Illinois covers 55,584 square miles, with a 2018 estimated population of 12,741,080 people – 1,454,802 living in rural Illinois (USDA-ERS). Springfield, the capital, is located in the central region of the state. The state’s largest cities are Chicago, Aurora, and Rockford. According to 2017 data from the U.S. Census Bureau, 77.1% of the state’s population is white, 14.6% is African-American, 5.7% is Asian, 0.6% is American Indian or Alaska Native, 0.1% is Native Hawaiian or Other Pacific Islander, and 17.3% is of Hispanic or Latino origin.
Illinois Rural Healthcare Facilities
According to data.HRSA.gov, as of January 2019 Illinois had:
- 51 Critical Access Hospitals
- 235 Rural Health Clinics
- 75 Federally Qualified Health Center sites located outside of Urbanized Areas
- 28 short term hospitals located outside of Urbanized Areas
Selected Social Determinants of Health for Rural Illinois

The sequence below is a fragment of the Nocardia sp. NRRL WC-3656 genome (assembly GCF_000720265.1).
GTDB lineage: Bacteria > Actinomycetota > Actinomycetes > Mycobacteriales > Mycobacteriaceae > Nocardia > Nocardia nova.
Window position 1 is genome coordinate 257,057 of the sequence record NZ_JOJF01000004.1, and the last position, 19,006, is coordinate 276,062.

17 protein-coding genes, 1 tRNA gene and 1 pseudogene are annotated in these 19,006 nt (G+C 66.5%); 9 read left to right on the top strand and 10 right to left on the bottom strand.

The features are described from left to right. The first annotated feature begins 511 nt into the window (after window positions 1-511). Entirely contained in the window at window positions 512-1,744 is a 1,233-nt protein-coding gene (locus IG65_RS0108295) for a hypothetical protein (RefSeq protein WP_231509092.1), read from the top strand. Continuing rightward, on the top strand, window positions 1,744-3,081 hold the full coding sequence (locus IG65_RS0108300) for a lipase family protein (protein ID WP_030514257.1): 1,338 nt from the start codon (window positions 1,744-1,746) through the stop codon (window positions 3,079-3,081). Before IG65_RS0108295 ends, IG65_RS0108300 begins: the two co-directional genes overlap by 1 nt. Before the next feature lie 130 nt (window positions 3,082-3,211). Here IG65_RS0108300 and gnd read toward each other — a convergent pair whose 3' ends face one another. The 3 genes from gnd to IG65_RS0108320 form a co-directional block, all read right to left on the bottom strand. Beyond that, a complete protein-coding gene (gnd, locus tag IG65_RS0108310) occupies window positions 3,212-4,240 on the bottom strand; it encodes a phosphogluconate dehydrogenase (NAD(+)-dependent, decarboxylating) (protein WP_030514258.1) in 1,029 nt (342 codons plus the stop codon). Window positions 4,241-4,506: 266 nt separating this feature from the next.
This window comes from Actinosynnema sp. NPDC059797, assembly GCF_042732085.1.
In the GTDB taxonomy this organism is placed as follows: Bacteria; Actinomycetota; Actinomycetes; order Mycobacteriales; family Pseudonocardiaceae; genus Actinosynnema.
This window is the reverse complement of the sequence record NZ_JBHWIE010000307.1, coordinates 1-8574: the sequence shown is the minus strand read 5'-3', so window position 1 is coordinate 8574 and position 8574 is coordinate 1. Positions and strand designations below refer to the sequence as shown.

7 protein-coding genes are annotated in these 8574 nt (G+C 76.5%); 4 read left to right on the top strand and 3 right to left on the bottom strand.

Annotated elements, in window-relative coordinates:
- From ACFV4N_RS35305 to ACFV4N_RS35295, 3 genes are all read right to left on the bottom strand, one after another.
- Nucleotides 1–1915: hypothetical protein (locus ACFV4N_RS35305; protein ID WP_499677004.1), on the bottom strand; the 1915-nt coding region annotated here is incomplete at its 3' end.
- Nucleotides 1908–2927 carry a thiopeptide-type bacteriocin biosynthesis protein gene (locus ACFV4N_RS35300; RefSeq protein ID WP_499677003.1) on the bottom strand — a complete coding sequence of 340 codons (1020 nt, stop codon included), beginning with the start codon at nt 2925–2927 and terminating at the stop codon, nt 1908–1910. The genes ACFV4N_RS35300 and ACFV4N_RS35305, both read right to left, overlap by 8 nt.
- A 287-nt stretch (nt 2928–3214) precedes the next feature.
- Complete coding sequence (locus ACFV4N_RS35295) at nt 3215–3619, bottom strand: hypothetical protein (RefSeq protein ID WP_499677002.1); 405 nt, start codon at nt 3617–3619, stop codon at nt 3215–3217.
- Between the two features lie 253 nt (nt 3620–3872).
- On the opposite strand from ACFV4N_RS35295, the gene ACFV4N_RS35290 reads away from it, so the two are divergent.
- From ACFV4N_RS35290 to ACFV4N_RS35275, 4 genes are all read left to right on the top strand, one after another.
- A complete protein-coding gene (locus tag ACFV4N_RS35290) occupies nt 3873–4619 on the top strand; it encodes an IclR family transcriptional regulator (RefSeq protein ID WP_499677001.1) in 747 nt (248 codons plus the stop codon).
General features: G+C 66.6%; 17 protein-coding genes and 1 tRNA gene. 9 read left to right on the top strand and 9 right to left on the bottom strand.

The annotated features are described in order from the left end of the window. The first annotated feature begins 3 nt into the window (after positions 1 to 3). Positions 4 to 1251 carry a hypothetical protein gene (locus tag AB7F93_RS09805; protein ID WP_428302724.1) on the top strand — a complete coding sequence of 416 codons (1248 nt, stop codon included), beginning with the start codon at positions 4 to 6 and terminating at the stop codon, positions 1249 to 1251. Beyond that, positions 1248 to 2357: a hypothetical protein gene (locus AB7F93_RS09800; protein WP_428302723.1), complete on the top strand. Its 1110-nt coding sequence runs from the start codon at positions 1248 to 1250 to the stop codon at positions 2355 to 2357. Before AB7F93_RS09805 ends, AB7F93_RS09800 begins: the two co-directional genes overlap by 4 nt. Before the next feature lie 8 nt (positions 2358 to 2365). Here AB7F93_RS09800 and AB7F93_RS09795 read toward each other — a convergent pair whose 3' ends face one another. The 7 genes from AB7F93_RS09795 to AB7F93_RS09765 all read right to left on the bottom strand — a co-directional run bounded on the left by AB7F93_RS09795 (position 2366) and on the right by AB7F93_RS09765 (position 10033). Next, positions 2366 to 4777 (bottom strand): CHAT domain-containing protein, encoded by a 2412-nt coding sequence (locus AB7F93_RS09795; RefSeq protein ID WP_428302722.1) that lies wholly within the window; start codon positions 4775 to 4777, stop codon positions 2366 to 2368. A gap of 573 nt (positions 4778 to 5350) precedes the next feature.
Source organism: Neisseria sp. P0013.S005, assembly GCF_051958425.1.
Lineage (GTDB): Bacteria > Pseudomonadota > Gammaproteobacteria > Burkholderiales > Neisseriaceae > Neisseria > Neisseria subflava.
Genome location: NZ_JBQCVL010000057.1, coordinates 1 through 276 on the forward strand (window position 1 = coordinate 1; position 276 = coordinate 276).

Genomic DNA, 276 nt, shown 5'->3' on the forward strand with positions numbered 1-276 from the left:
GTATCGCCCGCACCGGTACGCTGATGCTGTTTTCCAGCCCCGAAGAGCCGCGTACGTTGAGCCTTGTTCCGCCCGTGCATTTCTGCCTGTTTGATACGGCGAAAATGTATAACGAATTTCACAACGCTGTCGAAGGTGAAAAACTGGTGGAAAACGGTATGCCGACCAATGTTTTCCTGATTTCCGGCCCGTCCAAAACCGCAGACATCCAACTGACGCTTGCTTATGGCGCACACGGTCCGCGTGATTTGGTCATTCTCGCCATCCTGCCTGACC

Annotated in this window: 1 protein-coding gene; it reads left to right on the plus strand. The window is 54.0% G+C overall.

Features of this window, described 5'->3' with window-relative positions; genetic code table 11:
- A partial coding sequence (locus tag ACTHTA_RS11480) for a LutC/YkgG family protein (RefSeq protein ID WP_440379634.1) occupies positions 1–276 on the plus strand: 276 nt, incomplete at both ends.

7% of Illinois residents lack health insurance (Kaiser, 2017). According to the USDA Economic Research Service, the average per capita income for Illinoisans in 2017 was $54,203, although rural per capita income lagged at $40,273. The ERS reports, based on 2017 ACS data, that the poverty rate in rural Illinois is 14.2%, compared with 12.4% in urban areas of the state. 11.3% of the rural population has not completed high school, while 11.5% of the urban population lacks a high school diploma according to 2013-2017 ACS data reported by ERS. The unemployment rate in rural Illinois is at 5.0% while in urban Illinois it is at 4.2% (USDA-ERS, 2018).For a national comparison, please see an overview of the United States.
Works to improve access to primary health care in rural and underserved areas of Illinois and encourages community involvement in health issues. Serves as an information clearinghouse on rural health issues. Administers scholarship programs for students in the health professions.
There are more organizations related to Illinois in the organizations section.
Last Reviewed: 11/19/2018